A few years later, I finally began to broach the subject of cutting my hair with my father. I came up with all sorts of excuses about why I should be allowed. I told him my thick hair, which came down to my waist, was so heavy it gave me headaches, that it was so long I sat on it and that it was too hard to manage. The one reason I didn’t use was, of course, that I wanted to cut my hair to keep it how I wanted  — me, not someone who lived long ago and wrote the religious texts. 

Finally, my father gave in.

Admittedly, my first haircut wasn’t a pretty one. My sister cut it straight across about halfway up my back with a pair of dull scissors. But it didn’t matter what it looked like. I finally felt liberated!

In the years since, I’ve never let it get much longer than shoulder length. I half-joke with my friends that when it gets to be a little below my shoulders, it reminds me of my “oppressed period.”

I’ve tried all sorts of hairstyles over the years — bobs, perms, flipped out, flipped in, layers and bangs. But the one hairstyle I’d never had the courage to try was bald.

That is about to change.

In the midst of my obsession with how I wanted my hair and why, the one thing I never considered was that I would lose the option of choice, for which I fought so hard. 

Cancer took that choice away. I was diagnosed with breast cancer on March 10. I think, or rather hope, I’m one of the lucky ones. I found the beast early (stage 1) during a self-exam and have a very good prognosis. I had surgery and still have to jump through the hoops of treatment — chemotherapy and radiation.

I know all about breast cancer — my job is to study chemotherapy resistance in breast and ovarian cancers at Fred Hutch. I know the statistics and facts, but when my doctor called me to tell me I had cancer, my first thought was “I’m going to die.” In that moment, there was no room for rational thought.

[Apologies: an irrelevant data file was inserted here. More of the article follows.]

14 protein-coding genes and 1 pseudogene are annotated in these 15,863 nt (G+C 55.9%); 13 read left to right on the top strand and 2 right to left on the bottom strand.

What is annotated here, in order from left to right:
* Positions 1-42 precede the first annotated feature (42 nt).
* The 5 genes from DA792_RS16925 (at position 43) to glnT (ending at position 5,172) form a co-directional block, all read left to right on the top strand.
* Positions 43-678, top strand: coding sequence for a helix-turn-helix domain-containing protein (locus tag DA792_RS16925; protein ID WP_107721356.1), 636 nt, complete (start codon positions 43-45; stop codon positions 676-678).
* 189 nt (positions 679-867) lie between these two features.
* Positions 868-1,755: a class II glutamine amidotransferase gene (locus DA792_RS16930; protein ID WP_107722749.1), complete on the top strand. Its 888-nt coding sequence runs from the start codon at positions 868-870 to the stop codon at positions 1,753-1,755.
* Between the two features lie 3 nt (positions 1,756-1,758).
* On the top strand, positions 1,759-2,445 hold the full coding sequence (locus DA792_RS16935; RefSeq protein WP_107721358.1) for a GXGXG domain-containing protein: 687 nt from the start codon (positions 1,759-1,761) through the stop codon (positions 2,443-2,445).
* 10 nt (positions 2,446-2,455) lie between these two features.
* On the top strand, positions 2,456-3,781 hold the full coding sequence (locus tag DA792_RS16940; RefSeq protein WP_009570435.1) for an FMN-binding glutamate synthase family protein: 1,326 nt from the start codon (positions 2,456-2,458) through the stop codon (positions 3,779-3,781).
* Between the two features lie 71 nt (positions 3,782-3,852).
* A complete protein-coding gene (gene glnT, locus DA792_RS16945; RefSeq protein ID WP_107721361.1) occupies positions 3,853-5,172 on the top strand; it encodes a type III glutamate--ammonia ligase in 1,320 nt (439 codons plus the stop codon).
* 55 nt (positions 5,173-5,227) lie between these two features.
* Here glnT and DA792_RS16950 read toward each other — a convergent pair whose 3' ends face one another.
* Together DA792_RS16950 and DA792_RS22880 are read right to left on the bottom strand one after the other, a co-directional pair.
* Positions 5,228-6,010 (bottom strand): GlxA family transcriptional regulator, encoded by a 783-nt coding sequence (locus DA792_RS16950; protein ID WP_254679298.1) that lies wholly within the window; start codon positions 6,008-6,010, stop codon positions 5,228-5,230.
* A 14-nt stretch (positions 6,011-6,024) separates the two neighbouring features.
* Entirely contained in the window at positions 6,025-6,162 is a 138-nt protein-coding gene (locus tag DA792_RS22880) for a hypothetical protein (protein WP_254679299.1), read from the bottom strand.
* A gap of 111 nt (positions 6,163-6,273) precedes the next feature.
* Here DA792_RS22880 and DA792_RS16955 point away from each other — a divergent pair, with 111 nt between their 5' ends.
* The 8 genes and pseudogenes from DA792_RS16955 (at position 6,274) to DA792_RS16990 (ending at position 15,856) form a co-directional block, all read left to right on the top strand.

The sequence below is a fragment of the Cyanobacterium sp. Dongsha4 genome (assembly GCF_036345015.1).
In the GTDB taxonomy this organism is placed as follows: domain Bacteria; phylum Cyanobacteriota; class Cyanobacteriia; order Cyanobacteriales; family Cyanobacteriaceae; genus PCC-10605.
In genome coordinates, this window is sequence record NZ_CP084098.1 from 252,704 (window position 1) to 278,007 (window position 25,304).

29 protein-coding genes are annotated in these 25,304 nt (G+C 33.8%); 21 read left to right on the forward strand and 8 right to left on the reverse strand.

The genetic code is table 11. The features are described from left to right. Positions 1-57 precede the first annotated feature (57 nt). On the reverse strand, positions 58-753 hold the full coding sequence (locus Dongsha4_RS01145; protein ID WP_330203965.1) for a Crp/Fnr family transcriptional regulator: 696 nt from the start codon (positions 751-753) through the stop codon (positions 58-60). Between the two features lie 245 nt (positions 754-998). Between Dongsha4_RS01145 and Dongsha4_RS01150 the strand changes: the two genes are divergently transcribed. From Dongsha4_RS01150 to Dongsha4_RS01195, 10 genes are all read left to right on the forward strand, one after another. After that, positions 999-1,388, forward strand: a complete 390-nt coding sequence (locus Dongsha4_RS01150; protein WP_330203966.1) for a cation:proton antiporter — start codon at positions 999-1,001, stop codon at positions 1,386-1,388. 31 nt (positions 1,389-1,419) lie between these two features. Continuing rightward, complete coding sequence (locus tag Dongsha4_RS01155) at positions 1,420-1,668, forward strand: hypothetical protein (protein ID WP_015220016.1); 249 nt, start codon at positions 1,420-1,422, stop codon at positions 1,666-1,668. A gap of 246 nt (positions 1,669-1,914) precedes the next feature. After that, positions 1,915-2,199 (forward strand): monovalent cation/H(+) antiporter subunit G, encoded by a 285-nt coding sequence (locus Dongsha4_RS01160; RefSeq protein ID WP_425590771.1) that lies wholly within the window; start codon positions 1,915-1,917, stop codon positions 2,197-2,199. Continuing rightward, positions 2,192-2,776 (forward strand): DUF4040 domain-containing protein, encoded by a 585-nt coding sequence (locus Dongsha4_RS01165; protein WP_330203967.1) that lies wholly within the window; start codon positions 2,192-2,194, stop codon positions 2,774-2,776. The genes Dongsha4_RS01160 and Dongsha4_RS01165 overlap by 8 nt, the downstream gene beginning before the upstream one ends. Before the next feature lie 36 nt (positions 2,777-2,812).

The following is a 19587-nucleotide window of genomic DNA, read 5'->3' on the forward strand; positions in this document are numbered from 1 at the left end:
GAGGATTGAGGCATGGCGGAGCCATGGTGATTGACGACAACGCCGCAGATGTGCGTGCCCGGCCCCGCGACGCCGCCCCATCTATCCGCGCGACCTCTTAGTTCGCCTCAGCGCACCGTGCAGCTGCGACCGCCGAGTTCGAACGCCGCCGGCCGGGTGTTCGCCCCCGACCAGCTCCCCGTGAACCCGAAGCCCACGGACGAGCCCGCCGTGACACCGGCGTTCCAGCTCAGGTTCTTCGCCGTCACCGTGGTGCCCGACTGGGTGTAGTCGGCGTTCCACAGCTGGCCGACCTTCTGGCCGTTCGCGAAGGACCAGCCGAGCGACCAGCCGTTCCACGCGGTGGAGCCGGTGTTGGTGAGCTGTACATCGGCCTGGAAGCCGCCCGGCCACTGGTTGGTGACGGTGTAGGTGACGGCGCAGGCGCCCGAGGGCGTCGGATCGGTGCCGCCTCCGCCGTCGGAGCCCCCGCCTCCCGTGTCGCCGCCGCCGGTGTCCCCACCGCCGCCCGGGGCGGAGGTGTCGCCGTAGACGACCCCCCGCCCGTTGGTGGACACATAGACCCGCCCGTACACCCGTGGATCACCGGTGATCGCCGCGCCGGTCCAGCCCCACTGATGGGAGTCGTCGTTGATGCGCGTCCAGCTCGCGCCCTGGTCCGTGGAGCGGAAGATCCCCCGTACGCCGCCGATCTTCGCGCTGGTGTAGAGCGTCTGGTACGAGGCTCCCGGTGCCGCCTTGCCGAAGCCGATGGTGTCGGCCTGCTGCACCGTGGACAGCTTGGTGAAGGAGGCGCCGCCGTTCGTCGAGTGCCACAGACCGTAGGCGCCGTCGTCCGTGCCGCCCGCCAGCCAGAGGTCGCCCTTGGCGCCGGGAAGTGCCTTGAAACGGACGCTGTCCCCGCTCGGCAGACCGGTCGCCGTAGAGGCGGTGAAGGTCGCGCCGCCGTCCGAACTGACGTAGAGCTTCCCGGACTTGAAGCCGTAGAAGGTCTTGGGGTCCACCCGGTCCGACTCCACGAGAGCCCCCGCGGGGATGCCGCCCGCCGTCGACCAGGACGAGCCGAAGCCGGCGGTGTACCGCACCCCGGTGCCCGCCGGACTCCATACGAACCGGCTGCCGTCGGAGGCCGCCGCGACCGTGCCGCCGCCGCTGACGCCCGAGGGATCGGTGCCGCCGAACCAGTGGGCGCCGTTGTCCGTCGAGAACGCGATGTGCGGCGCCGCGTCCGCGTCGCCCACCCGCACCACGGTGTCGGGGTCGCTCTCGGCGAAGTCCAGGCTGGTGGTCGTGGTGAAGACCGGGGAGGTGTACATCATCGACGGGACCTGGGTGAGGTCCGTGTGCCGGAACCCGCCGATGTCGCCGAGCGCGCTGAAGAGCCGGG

Now that I’ve had time to get used to the diagnosis and have a lot more information after the lumpectomy, I’m fairly convinced that I’ll have a normal(ish) life after treatment. Life has no guarantees but I’m cool with my odds (being a scientist really helps here).

The thing is, even being really optimistic about the outcome, I still have to live through the challenges of treatment. Right now I’m a third of the way through a 12-week course of chemotherapy.

I’ve been lucky that life has remained fairly normal so far. I’m working pretty much full time, keeping up my normal social butterfly schedule, and I’m not experiencing any uncomfortable side effects (yet).

Unless of course if you count the impending hair loss. I’m finding this one difficult to deal with since my hair has long been a symbol of my struggle to fully become who I am.

Right before I started chemo, a friend cut my hair into a pixie style, the shortest it’s ever been, so that when it falls out, maybe it would be less traumatic. I’ve been yanking at my hair since the start of chemo last month trying to see if it’s falling out. Finally, last week, strands started coming out every few times I pulled at it.

If I had to estimate, I would say I’ve lost around 100 hairs so far. It seems silly to be counting. I think I’m doing it to reassure myself that I haven’t lost that much. My plan is to let it thin out until it doesn’t look good anymore and then buzzzzzzzzzzzzzz.